For graduate level state of the art research and lists of publications, refer to the individual faculty websites.
The purpose of this gallery is to show prospective undergraduate students
- some interesting past Bachelors theses done by students under IMS faculty,
- work done in past and current EU and DFG funded projects, to which undergraduate students also contributed in one way or other, and,
- results of competitions in which teams from Jacobs IMS research groups participated.
EU-FP7 Project RobLog : Final Industrial Demonstration at Vollers (March 2015)
This sacks-unloading robot is called “Empticon”. It recognizes and localizes piled sacks in the scene using the perception software of the Jacobs Robotics team. The 3D location of a recognized sack is then used to plan and execute motions of the robot links to unload the sack. The Empticon hardware was designed by the Danish company QUBIQA and the institute BIBA at Uni Brmen.
This work was done as part of the EU-funded project RobLog.
Perception in Cluttered Environments: The RobLog Advanced Scenario (March 2015)
This robot, located at the institute BIBA in Uni-Bremen, recognizes and localizes 3D objects in the scene using the perception software of the Jacobs Robotics team. The 3D location of a recognized object is then used to plan and execute motions of the robot links to unload the object. This work was done as part of the EU-funded project RobLog.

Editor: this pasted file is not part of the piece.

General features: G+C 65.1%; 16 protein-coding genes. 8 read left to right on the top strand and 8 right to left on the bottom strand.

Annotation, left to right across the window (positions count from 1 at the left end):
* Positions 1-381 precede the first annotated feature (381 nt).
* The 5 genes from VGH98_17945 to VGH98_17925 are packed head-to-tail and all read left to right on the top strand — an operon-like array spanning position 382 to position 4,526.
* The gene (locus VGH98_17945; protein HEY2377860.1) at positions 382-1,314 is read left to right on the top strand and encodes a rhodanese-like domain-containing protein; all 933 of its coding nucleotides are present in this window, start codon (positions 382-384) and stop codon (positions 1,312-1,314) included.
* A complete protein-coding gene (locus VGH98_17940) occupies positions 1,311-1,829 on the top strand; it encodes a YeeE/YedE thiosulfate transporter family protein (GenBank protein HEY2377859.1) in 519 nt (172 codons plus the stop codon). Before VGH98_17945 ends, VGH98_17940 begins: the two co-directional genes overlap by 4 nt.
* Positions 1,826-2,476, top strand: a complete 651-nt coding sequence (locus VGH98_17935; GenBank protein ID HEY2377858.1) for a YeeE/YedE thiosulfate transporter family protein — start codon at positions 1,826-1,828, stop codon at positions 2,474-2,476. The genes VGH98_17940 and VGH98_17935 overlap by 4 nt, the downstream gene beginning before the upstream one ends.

Jacobs Team Wins Second Place in the International Conference on Robotics & Automation 2011 “Solutions in Perception Challenge”
The team consisted of Narunas Vaskevicius, Alexandru Ichim (then an undergrad), Prof. Kaustubh Pathak, and Prof. Andreas Birk. Berkeley won the first prize and Stanford, the third.
Bachelors Thesis: Teaching a Recurrent Neural Network to Accompany Music
Work done by Tomas Pllaha (class of 2014) in the Machine Learning group of Prof. Herbert Jaeger. Unmute your speakers.
Human Motion Patterns Learnt with Conceptor-Controlled Neural Network
A recurrent neural network learnt to re-generate a variety of motion patterns. The patterns were each defined by joint angle trajectories with 61 degrees of freedom in total. For generating the video, the trained neural pattern generator was controlled “top-down” by activating and morphing a sequence of conceptors, each of which represented one of the learnt “prototype” patterns (colored activated bars inserted in the top of video show activation of conceptors). Credits: training patterns were distilled from human motion capture sequences obtained from the CMU mocap repository (http://mocap.cs.cmu.edu ); mocap data processing and visualization was done using the mocap toolbox from the University of Jyväskylä (https://www.jyu.fi/hum/laitokset/musi…). See Prof. Herbert Jaeger’s Conceptors website for more information.
A virtual fly-through of a 3D map of the Bremen City’s historic center created by registering point-cloud data generated by a 3D laser-scanner.
Segmentation in RGB-D Images
RGB-D (color + 3D information) images were collected from an ASUS Xtion Pro sensor mounted on a robot end-effector as it slowly moved closer to the scene. The images were segmented automatically into homogeneous patches which could represent objects of interest in the scene. The patches were then sent to the perception pipeline for further merging and interpretation.
Pointing-Out Recognized Objects
This Husky robot has a Schunk arm mounted on it. The rotating sensor is a Velodyne Lidar. An ASUS Xtion PRO is mounted on the end-effector of the Schunk and produces RGBD (color + 3D information) images. Using these images, the objects in the scene are recognized and localized by our software. The arm is then moved to point to each recognized object in turn. At the upper-right, you see a window visualizing what is happening using 3D models of the robot, the objects, and the 3D point-clouds.